Showing posts with label Vorwald Collection. Show all posts
Showing posts with label Vorwald Collection. Show all posts

Tuesday, May 12, 2009

Vorwald Collection

I've been working on updating the Vorwald Collection, a 250+ box set of documents, studies, and patient files related to asbestosis and silicosis. Arthur Vorwald was a doctor who devoted his career, first at the Saranac Laboratories in New York, and then at Wayne State University (my alma mater, but a little before my time) in Detroit, to showing the cause of these diseases. I recently came across a couple dozen photographs that show working conditions in quarries and factories, both with and without dust control mechanisms in place. They will eventually go up on Flickr, but here's one in advance. Is it any wonder these guys were dying?

Leyner Bar Operator Working Without Dust Control

Monday, November 3, 2008

A bit of synchronicity with our Vorwald collection

In the 1960s, Dr. Arthur J. Vorwald had a stroke. When he died a decade later his widow donated his personal papers to the AFIP which sent them down to the Museum. Vorwarld worked on industrial medicine and hygiene including asbestosis. In the early 1980s, the AFIP was sued to open the records, which included patient information. The lawfirm that brought the suit was Baron and Associates led by Fred Baron who died last week - "Fred Baron, 61; Asbestos-Fighting Lawyer, Political Operative," Washington Post Saturday, November 1, 2008; B06.

The records have mostly been used by lawyers since then although there's a lot of history in them. One bit that has been looked at by a historian of medicine was the Donora Air Pollution Incident in which a town in Pennsylvania was poisoned. It's now the subject of a museum exhibit as this article points out - "Unveiling a Museum, a Pennsylvania Town Remembers the Smog That Killed 20," By SEAN D. HAMILL, New York Times November 2, 2008.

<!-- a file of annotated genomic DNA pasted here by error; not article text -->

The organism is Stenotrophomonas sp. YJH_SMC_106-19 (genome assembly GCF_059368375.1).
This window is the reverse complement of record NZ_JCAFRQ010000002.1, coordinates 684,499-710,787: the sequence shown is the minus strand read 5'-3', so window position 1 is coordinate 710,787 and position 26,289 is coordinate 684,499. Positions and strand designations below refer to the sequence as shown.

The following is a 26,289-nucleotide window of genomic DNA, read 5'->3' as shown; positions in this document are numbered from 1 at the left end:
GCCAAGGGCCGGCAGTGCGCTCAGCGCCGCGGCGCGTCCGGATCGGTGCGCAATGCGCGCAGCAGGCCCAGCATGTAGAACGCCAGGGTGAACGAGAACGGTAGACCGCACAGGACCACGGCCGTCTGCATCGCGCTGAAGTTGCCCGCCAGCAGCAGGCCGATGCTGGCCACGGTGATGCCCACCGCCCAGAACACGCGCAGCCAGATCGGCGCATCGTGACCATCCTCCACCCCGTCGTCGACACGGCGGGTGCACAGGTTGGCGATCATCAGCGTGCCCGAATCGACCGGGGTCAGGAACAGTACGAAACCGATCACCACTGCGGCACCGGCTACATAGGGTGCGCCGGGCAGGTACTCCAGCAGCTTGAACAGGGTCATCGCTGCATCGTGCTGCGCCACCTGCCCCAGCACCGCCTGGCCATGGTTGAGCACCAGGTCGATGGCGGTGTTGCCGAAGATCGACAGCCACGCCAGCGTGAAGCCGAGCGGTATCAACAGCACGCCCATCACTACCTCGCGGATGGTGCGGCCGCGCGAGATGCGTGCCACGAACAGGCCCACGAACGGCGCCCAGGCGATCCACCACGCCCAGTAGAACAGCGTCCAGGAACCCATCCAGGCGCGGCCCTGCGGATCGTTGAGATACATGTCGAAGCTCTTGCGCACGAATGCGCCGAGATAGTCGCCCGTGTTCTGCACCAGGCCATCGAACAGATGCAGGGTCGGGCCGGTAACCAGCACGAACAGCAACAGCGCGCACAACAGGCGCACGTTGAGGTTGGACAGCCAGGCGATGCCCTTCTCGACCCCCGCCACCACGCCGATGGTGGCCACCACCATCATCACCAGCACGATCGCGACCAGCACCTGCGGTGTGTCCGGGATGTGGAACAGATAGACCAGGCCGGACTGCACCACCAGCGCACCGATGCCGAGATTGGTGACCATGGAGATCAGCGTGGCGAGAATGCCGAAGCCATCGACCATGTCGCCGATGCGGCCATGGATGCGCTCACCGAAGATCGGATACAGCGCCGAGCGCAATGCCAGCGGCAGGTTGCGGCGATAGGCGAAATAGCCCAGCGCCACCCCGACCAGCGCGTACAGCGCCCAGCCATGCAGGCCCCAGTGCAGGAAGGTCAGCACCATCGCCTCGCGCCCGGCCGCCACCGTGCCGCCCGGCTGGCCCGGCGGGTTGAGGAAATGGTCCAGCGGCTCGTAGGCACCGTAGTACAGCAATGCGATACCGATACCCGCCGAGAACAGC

Tuesday, August 19, 2008

A day in the life...

Today began with nothing much on the calendar, but Bruce from the Department of Veterinary Pathology (VetPath) stopped by to say that Dr. John King was arriving with his donation of 35mm slides for the museum. Dr. King and Cornell University had been digitizing the collection as Dr. John M. King's Necropsy Show & Tell and posting them online. They got about 1/2 done, but Dr. King donated all the slides to us and we're going to finish the scanning job.

Dr. King was in his early 80s, and lively and full of interesting stories about veterinary pathology and how there are some controversies in the field like the bursting aortas of racehorses (which I'd never heard of - the competing theories are high blood pressure v. King's compressing the chest when collapsing or mating). He's also a collector of veterinary instruments and brought down some for us.

When I mentioned this collection coming in, I didn't tell you readers that it's 48,000 35mm slides in 108 notebooks, arranged by animal and pathology (ie herpes, heart disease, liver failure). Cool, huh?

Midday was a tour for Lauren the intern's mom. It's always fun to take people that are interested on a tour. Lauren's done a great job for us this summer, working most recently on updating the Vorwald Collection finding aid and adding more material into the trade literature collection (ie advertising), General Medical Products Information Collection.

Later on in the day, we got a call from people doing renovations in the area the AFIP director works in and so we removed paintings of the former directors for safe storage while the work goes on.